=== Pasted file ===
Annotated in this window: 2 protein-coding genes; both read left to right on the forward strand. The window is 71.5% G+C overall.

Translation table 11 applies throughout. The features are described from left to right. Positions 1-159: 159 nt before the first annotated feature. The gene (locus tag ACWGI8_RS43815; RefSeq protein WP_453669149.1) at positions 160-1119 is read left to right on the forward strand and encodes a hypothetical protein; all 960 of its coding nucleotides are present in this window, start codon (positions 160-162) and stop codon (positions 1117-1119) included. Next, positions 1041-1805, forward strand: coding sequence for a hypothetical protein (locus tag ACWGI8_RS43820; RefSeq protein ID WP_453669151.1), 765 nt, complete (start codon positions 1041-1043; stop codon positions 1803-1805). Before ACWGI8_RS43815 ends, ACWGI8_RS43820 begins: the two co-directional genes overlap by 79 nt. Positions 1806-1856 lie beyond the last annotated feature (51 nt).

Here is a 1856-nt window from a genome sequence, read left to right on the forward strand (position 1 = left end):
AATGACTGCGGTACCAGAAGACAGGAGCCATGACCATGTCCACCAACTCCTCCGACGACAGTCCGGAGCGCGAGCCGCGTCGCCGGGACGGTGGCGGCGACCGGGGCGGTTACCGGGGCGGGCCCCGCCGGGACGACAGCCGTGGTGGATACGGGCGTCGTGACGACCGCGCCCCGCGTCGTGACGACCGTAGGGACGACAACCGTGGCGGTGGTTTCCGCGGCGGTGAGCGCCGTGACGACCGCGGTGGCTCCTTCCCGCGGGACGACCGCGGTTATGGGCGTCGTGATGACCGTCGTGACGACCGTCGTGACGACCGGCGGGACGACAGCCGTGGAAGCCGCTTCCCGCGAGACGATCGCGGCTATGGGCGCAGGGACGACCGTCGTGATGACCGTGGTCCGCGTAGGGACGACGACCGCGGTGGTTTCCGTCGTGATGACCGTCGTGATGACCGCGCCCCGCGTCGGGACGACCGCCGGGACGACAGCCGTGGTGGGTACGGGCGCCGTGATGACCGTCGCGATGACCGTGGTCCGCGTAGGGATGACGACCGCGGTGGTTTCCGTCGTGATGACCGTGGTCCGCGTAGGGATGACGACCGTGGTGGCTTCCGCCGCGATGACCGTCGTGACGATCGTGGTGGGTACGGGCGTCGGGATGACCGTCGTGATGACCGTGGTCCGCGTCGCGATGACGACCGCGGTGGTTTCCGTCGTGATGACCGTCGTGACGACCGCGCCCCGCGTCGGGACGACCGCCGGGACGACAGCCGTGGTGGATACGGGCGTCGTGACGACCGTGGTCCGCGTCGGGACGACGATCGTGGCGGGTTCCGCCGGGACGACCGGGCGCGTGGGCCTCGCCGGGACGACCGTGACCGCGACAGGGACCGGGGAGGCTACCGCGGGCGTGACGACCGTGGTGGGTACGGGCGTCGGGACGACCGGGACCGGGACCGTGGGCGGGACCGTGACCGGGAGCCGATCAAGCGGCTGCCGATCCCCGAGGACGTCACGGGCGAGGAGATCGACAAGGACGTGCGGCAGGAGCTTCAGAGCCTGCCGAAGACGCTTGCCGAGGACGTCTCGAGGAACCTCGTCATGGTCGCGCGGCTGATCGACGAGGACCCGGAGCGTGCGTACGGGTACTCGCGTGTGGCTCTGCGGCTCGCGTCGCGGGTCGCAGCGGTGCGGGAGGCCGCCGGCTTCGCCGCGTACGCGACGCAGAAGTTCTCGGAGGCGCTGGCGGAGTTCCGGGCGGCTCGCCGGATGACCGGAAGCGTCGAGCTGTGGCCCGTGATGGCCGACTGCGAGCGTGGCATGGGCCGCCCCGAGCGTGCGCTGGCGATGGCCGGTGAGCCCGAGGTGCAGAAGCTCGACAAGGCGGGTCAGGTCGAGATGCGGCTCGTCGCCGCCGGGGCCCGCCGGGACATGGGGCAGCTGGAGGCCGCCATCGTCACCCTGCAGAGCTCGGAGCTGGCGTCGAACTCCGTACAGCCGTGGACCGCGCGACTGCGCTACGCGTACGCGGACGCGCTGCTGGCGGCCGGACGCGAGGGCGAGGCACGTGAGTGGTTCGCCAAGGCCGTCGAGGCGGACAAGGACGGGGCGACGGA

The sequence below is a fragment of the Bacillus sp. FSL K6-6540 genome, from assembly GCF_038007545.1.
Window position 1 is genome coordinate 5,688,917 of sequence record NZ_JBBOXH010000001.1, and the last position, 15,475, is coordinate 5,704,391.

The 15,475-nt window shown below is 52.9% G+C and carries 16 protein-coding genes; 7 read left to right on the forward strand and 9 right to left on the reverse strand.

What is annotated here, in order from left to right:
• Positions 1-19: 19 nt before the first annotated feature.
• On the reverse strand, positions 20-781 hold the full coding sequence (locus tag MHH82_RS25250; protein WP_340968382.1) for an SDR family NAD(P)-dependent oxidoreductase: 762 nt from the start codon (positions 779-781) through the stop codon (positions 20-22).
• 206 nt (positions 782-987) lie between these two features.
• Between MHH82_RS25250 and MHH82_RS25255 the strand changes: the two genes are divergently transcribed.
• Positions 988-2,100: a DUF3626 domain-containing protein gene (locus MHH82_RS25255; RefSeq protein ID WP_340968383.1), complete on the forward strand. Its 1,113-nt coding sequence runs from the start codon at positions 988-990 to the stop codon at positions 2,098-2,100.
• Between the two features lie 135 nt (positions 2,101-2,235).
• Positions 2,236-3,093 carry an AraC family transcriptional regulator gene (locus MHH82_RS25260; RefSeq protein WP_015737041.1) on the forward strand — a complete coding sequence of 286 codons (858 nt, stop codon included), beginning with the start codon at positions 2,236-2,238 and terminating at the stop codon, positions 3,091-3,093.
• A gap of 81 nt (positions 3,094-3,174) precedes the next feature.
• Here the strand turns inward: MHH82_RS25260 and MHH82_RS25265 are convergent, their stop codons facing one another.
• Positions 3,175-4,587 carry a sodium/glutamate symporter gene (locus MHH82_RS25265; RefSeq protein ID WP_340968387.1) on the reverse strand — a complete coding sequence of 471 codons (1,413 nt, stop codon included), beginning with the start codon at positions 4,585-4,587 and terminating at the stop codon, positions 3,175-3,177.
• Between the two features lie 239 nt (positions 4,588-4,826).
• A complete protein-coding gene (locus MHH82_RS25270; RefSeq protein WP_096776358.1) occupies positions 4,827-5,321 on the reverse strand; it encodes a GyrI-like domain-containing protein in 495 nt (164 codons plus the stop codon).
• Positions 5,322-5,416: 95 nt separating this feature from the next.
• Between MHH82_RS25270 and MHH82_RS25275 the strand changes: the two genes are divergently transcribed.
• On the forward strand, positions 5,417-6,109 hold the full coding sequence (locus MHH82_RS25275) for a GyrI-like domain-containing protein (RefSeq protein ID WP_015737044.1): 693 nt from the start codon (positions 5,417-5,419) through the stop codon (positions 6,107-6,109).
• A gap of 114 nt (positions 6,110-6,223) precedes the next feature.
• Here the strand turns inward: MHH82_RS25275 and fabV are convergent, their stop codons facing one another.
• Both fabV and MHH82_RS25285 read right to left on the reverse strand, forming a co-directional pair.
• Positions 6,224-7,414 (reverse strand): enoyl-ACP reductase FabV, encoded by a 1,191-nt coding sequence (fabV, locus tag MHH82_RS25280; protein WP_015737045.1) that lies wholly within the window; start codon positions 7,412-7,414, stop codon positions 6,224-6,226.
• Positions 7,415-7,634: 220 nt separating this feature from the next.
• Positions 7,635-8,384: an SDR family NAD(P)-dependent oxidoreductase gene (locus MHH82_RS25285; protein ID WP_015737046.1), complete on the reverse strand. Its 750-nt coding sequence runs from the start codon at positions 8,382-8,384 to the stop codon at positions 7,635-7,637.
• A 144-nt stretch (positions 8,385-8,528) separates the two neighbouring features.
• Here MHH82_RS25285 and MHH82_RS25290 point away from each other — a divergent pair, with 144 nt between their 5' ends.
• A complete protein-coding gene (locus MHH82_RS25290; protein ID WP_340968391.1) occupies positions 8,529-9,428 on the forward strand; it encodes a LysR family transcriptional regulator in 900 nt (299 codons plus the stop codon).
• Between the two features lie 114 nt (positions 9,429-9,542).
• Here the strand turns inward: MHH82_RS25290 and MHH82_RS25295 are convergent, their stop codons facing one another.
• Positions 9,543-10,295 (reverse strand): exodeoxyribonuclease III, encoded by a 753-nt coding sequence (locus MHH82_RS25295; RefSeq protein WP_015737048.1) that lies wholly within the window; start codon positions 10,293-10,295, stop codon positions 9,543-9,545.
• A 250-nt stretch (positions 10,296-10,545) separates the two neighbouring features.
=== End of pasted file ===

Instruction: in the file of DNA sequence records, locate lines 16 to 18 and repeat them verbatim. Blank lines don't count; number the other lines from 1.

• A gap of 81 nt (positions 3,094-3,174) precedes the next feature.
• Here the strand turns inward: MHH82_RS25260 and MHH82_RS25265 are convergent, their stop codons facing one another.
• Positions 3,175-4,587 carry a sodium/glutamate symporter gene (locus MHH82_RS25265; RefSeq protein ID WP_340968387.1) on the reverse strand — a complete coding sequence of 471 codons (1,413 nt, stop codon included), beginning with the start codon at positions 4,585-4,587 and terminating at the stop codon, positions 3,175-3,177.